An ode to Mexico’s rich heritage of indigenous dance.
Amalia Hernández was born in Mexico City in 1917 and saw her first local dance performance when still a young girl. Entranced, she determined to become a dancer, and with her parents’ encouragement, she began to study ballet and, later, modern dance. She then started to choreograph, basing her steps on “folkloric danzas” similar to what she had seen as a child. Hernández followed this first foray by forming her own small troupe and fashioning numbers based on Mexico’s many different traditions and indigenous danzas. Her work melded old traditions with ballet and modern dance and was filled with drama, featuring colorful costumes and sets. Works based on Mexican history also became part of her company’s repertoire, along with music from Europe such as the waltz. National and international success and acclaim followed for her company, El Ballet Folklórico de México. Tonatiuh tells Hernández’s story with careful attention to detail and with obvious admiration for the subject, adding in his author’s note how popular Mexican dance is across both Mexico and the United States. His digitized, hand-drawn illustrations are striking. They showcase, in his signature style based on Mixtec art, the beauty and grace of many different dance styles.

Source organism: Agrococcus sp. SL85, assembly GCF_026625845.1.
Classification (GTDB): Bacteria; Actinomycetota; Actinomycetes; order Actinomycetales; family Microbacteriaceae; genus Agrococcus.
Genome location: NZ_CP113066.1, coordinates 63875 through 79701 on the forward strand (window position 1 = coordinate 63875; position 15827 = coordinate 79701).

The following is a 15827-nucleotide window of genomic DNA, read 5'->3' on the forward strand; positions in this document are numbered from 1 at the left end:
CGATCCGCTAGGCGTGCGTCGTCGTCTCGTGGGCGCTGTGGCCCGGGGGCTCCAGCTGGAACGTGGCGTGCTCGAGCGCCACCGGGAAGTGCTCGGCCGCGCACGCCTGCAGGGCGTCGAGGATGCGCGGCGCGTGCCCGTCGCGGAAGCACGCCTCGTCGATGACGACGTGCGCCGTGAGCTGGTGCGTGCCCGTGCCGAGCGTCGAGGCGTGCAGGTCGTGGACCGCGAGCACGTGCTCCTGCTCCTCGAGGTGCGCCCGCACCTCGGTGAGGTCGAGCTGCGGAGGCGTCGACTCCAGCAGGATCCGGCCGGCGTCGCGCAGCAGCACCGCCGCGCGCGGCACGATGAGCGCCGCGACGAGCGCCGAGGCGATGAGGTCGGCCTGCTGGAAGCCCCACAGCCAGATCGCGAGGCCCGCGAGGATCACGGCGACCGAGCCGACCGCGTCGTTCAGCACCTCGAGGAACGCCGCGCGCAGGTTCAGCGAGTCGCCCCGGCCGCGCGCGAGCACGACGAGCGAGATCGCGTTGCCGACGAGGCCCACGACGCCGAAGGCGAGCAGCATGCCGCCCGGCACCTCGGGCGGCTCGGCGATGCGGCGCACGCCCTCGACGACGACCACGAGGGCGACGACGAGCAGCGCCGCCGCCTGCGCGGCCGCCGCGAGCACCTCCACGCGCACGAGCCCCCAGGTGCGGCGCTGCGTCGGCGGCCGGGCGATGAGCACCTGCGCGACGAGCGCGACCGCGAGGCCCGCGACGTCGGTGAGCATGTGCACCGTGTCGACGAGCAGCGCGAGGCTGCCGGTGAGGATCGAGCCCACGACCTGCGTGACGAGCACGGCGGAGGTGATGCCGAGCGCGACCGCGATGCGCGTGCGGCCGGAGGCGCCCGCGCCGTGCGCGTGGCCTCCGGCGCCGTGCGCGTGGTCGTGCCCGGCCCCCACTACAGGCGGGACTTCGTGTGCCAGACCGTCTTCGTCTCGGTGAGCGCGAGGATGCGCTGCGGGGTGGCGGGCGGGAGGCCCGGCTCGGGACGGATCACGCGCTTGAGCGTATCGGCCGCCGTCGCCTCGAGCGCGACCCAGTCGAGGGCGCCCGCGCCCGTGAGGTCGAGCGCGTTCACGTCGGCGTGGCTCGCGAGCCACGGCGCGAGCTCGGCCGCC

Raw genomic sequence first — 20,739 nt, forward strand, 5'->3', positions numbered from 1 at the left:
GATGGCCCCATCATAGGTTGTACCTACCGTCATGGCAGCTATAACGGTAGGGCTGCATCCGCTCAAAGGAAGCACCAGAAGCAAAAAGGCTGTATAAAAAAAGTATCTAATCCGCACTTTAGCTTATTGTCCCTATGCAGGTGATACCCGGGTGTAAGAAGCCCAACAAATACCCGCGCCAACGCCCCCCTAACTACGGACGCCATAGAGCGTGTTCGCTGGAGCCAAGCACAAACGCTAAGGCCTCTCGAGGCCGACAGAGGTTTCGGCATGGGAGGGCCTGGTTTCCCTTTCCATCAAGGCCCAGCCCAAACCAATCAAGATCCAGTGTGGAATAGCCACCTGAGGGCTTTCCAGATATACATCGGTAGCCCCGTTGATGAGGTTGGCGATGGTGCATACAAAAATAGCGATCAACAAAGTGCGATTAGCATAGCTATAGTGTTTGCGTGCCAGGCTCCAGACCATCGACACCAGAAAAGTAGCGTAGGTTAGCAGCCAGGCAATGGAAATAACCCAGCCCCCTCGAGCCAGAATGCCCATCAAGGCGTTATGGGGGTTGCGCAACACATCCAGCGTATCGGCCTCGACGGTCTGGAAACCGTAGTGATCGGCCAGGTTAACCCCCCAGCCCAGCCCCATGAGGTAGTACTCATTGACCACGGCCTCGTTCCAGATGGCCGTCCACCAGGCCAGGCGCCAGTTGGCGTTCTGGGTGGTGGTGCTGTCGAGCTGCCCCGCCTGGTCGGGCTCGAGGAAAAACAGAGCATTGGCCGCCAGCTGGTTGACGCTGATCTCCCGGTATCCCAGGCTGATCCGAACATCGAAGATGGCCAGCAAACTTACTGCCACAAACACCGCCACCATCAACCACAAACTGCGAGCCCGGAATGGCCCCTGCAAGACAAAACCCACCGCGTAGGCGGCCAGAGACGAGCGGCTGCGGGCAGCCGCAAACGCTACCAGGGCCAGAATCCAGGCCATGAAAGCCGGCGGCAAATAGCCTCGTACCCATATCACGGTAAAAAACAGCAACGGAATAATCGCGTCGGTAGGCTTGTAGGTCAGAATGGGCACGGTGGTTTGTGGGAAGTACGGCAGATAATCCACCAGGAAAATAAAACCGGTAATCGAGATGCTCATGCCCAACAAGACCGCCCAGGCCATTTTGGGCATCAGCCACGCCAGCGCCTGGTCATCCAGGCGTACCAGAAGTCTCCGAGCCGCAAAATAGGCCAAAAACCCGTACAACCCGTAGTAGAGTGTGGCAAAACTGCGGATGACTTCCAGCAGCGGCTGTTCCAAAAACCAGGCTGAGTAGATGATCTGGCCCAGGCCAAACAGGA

Play music from Mexico and dance to the beat. (glossary, bibliography, index) (Picture book/biography. 6-10)